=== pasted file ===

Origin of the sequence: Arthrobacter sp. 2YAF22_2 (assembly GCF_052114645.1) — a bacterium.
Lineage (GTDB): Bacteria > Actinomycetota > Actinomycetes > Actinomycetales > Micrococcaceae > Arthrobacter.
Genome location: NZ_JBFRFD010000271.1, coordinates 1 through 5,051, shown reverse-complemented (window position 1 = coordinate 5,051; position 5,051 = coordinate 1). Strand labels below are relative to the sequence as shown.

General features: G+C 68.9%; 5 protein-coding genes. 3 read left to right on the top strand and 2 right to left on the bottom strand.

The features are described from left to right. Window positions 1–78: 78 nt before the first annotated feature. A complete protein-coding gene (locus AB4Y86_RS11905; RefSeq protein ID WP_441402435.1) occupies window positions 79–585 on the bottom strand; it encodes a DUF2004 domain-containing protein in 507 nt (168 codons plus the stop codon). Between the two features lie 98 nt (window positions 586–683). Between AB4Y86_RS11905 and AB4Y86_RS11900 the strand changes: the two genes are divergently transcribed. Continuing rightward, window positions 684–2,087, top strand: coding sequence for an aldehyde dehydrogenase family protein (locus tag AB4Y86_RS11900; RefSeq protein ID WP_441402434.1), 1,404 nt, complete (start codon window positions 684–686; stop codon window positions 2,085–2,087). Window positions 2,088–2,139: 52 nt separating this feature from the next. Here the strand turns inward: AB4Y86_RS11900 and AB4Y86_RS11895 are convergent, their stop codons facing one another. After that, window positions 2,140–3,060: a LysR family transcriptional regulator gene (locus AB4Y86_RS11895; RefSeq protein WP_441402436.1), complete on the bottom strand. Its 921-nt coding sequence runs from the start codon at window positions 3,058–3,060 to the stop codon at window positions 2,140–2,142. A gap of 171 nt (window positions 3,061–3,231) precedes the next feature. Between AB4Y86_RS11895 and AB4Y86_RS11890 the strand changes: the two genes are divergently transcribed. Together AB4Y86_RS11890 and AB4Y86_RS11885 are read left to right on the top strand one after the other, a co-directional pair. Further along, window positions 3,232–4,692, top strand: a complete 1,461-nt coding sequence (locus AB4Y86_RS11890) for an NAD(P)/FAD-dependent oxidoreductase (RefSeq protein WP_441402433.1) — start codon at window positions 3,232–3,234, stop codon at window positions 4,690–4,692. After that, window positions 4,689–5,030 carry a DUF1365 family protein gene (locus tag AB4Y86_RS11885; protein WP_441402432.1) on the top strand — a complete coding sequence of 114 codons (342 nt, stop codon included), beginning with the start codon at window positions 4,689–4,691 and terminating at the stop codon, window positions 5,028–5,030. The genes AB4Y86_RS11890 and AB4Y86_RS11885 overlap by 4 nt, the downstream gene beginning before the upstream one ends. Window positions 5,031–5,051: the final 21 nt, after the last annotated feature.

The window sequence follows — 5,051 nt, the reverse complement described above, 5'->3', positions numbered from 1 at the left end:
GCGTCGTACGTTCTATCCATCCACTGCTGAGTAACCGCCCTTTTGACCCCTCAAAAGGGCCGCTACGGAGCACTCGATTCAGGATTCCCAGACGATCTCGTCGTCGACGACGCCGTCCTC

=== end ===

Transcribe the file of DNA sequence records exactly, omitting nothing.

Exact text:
Origin of the sequence: Arthrobacter sp. 2YAF22_2 (assembly GCF_052114645.1) — a bacterium.
Lineage (GTDB): Bacteria > Actinomycetota > Actinomycetes > Actinomycetales > Micrococcaceae > Arthrobacter.
Genome location: NZ_JBFRFD010000271.1, coordinates 1 through 5,051, shown reverse-complemented (window position 1 = coordinate 5,051; position 5,051 = coordinate 1). Strand labels below are relative to the sequence as shown.

General features: G+C 68.9%; 5 protein-coding genes. 3 read left to right on the top strand and 2 right to left on the bottom strand.

The features are described from left to right. Window positions 1–78: 78 nt before the first annotated feature. A complete protein-coding gene (locus AB4Y86_RS11905; RefSeq protein ID WP_441402435.1) occupies window positions 79–585 on the bottom strand; it encodes a DUF2004 domain-containing protein in 507 nt (168 codons plus the stop codon). Between the two features lie 98 nt (window positions 586–683). Between AB4Y86_RS11905 and AB4Y86_RS11900 the strand changes: the two genes are divergently transcribed. Continuing rightward, window positions 684–2,087, top strand: coding sequence for an aldehyde dehydrogenase family protein (locus tag AB4Y86_RS11900; RefSeq protein ID WP_441402434.1), 1,404 nt, complete (start codon window positions 684–686; stop codon window positions 2,085–2,087). Window positions 2,088–2,139: 52 nt separating this feature from the next. Here the strand turns inward: AB4Y86_RS11900 and AB4Y86_RS11895 are convergent, their stop codons facing one another. After that, window positions 2,140–3,060: a LysR family transcriptional regulator gene (locus AB4Y86_RS11895; RefSeq protein WP_441402436.1), complete on the bottom strand. Its 921-nt coding sequence runs from the start codon at window positions 3,058–3,060 to the stop codon at window positions 2,140–2,142. A gap of 171 nt (window positions 3,061–3,231) precedes the next feature. Between AB4Y86_RS11895 and AB4Y86_RS11890 the strand changes: the two genes are divergently transcribed. Together AB4Y86_RS11890 and AB4Y86_RS11885 are read left to right on the top strand one after the other, a co-directional pair. Further along, window positions 3,232–4,692, top strand: a complete 1,461-nt coding sequence (locus AB4Y86_RS11890) for an NAD(P)/FAD-dependent oxidoreductase (RefSeq protein WP_441402433.1) — start codon at window positions 3,232–3,234, stop codon at window positions 4,690–4,692. After that, window positions 4,689–5,030 carry a DUF1365 family protein gene (locus tag AB4Y86_RS11885; protein WP_441402432.1) on the top strand — a complete coding sequence of 114 codons (342 nt, stop codon included), beginning with the start codon at window positions 4,689–4,691 and terminating at the stop codon, window positions 5,028–5,030. The genes AB4Y86_RS11890 and AB4Y86_RS11885 overlap by 4 nt, the downstream gene beginning before the upstream one ends. Window positions 5,031–5,051: the final 21 nt, after the last annotated feature.

The window sequence follows — 5,051 nt, the reverse complement described above, 5'->3', positions numbered from 1 at the left end:
GCGTCGTACGTTCTATCCATCCACTGCTGAGTAACCGCCCTTTTGACCCCTCAAAAGGGCCGCTACGGAGCACTCGATTCAGGATTCCCAGACGATCTCGTCGTCGACGACGCCGTCCTC